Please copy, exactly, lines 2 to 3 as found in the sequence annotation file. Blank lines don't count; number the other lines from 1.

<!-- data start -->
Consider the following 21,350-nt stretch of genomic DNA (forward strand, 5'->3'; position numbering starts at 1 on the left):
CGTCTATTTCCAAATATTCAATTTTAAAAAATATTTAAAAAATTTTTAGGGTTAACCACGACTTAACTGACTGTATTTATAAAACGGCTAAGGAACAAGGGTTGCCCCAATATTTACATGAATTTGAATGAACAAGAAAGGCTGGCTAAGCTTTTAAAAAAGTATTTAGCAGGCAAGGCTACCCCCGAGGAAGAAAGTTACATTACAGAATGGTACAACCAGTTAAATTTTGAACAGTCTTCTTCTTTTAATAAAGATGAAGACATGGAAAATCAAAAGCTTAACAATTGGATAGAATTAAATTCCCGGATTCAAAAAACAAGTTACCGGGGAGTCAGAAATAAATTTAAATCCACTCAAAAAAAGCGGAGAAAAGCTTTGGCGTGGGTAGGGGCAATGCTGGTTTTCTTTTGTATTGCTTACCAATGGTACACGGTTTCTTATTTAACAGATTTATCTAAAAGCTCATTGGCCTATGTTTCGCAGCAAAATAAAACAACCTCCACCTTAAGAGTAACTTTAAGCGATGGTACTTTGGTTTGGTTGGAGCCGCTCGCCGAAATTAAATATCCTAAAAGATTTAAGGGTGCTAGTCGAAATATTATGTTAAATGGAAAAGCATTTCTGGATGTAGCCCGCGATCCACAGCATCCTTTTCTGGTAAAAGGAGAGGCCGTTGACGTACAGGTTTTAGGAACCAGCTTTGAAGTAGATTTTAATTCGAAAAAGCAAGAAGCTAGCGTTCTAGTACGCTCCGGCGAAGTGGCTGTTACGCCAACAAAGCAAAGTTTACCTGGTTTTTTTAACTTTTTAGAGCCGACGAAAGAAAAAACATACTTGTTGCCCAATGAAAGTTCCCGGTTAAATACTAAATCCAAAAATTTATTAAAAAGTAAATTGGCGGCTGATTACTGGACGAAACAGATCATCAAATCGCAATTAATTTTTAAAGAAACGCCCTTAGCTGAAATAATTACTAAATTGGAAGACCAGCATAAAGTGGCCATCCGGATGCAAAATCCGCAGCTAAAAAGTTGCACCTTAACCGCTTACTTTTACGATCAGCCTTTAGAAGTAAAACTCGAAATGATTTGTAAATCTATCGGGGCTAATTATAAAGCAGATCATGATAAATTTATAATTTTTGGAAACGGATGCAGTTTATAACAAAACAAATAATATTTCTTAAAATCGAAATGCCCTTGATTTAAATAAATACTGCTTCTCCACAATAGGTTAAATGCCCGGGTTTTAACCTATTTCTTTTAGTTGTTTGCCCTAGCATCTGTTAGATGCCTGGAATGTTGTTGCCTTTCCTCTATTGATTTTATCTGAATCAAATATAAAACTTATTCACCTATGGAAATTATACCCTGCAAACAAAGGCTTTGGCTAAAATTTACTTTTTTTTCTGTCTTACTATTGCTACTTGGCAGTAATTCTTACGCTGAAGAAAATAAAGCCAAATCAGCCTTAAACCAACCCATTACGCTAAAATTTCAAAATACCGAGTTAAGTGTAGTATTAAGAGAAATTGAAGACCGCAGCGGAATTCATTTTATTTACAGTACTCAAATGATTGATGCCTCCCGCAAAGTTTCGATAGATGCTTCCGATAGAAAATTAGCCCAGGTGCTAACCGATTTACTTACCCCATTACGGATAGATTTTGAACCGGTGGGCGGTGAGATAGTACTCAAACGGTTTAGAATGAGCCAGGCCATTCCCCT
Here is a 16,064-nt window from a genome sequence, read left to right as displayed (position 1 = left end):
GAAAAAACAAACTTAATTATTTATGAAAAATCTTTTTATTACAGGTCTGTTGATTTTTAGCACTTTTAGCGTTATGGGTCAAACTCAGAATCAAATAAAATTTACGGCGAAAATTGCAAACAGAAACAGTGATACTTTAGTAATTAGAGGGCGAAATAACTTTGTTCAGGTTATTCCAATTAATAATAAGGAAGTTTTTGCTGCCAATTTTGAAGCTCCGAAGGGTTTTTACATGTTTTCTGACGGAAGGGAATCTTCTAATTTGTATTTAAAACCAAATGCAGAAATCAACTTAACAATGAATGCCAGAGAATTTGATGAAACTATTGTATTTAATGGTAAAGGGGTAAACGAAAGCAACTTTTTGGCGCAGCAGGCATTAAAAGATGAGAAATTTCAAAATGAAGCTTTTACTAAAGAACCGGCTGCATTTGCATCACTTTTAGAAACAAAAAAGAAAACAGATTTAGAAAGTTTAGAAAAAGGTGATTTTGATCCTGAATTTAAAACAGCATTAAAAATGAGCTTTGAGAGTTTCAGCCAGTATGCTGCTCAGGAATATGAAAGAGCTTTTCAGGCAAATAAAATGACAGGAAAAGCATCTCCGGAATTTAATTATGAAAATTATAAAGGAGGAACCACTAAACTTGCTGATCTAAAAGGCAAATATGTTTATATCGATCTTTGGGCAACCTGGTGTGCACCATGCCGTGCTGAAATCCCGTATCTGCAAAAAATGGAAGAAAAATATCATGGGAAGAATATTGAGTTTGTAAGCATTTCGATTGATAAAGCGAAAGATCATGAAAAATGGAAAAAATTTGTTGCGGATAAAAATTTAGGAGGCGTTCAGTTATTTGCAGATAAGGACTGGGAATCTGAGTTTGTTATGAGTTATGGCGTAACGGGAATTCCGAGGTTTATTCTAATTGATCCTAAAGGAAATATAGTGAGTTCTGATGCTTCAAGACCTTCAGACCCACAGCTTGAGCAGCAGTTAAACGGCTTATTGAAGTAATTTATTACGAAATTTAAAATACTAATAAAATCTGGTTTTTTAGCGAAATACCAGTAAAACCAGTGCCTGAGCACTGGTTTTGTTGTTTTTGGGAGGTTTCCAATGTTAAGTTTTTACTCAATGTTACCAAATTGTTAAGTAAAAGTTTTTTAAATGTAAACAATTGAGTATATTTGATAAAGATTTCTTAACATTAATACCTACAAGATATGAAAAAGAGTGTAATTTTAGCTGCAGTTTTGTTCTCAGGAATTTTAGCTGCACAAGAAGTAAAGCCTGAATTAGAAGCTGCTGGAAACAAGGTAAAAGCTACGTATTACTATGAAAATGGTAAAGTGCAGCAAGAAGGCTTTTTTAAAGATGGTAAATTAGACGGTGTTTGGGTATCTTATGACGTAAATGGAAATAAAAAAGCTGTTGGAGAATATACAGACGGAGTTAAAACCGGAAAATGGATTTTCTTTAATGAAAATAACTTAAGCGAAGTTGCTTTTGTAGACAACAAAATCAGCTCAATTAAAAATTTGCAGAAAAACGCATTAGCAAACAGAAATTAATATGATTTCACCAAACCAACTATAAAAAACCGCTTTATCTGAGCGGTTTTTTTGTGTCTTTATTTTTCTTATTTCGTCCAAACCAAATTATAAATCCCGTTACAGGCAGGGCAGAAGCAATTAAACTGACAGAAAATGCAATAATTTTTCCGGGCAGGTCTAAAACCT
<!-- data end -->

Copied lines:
CGTCTATTTCCAAATATTCAATTTTAAAAAATATTTAAAAAATTTTTAGGGTTAACCACGACTTAACTGACTGTATTTATAAAACGGCTAAGGAACAAGGGTTGCCCCAATATTTACATGAATTTGAATGAACAAGAAAGGCTGGCTAAGCTTTTAAAAAAGTATTTAGCAGGCAAGGCTACCCCCGAGGAAGAAAGTTACATTACAGAATGGTACAACCAGTTAAATTTTGAACAGTCTTCTTCTTTTAATAAAGATGAAGACATGGAAAATCAAAAGCTTAACAATTGGATAGAATTAAATTCCCGGATTCAAAAAACAAGTTACCGGGGAGTCAGAAATAAATTTAAATCCACTCAAAAAAAGCGGAGAAAAGCTTTGGCGTGGGTAGGGGCAATGCTGGTTTTCTTTTGTATTGCTTACCAATGGTACACGGTTTCTTATTTAACAGATTTATCTAAAAGCTCATTGGCCTATGTTTCGCAGCAAAATAAAACAACCTCCACCTTAAGAGTAACTTTAAGCGATGGTACTTTGGTTTGGTTGGAGCCGCTCGCCGAAATTAAATATCCTAAAAGATTTAAGGGTGCTAGTCGAAATATTATGTTAAATGGAAAAGCATTTCTGGATGTAGCCCGCGATCCACAGCATCCTTTTCTGGTAAAAGGAGAGGCCGTTGACGTACAGGTTTTAGGAACCAGCTTTGAAGTAGATTTTAATTCGAAAAAGCAAGAAGCTAGCGTTCTAGTACGCTCCGGCGAAGTGGCTGTTACGCCAACAAAGCAAAGTTTACCTGGTTTTTTTAACTTTTTAGAGCCGACGAAAGAAAAAACATACTTGTTGCCCAATGAAAGTTCCCGGTTAAATACTAAATCCAAAAATTTATTAAAAAGTAAATTGGCGGCTGATTACTGGACGAAACAGATCATCAAATCGCAATTAATTTTTAAAGAAACGCCCTTAGCTGAAATAATTACTAAATTGGAAGACCAGCATAAAGTGGCCATCCGGATGCAAAATCCGCAGCTAAAAAGTTGCACCTTAACCGCTTACTTTTACGATCAGCCTTTAGAAGTAAAACTCGAAATGATTTGTAAATCTATCGGGGCTAATTATAAAGCAGATCATGATAAATTTATAATTTTTGGAAACGGATGCAGTTTATAACAAAACAAATAATATTTCTTAAAATCGAAATGCCCTTGATTTAAATAAATACTGCTTCTCCACAATAGGTTAAATGCCCGGGTTTTAACCTATTTCTTTTAGTTGTTTGCCCTAGCATCTGTTAGATGCCTGGAATGTTGTTGCCTTTCCTCTATTGATTTTATCTGAATCAAATATAAAACTTATTCACCTATGGAAATTATACCCTGCAAACAAAGGCTTTGGCTAAAATTTACTTTTTTTTCTGTCTTACTATTGCTACTTGGCAGTAATTCTTACGCTGAAGAAAATAAAGCCAAATCAGCCTTAAACCAACCCATTACGCTAAAATTTCAAAATACCGAGTTAAGTGTAGTATTAAGAGAAATTGAAGACCGCAGCGGAATTCATTTTATTTACAGTACTCAAATGATTGATGCCTCCCGCAAAGTTTCGATAGATGCTTCCGATAGAAAATTAGCCCAGGTGCTAACCGATTTACTTACCCCATTACGGATAGATTTTGAACCGGTGGGCGGTGAGATAGTACTCAAACGGTTTAGAATGAGCCAGGCCATTCCCCT
Here is a 16,064-nt window from a genome sequence, read left to right as displayed (position 1 = left end):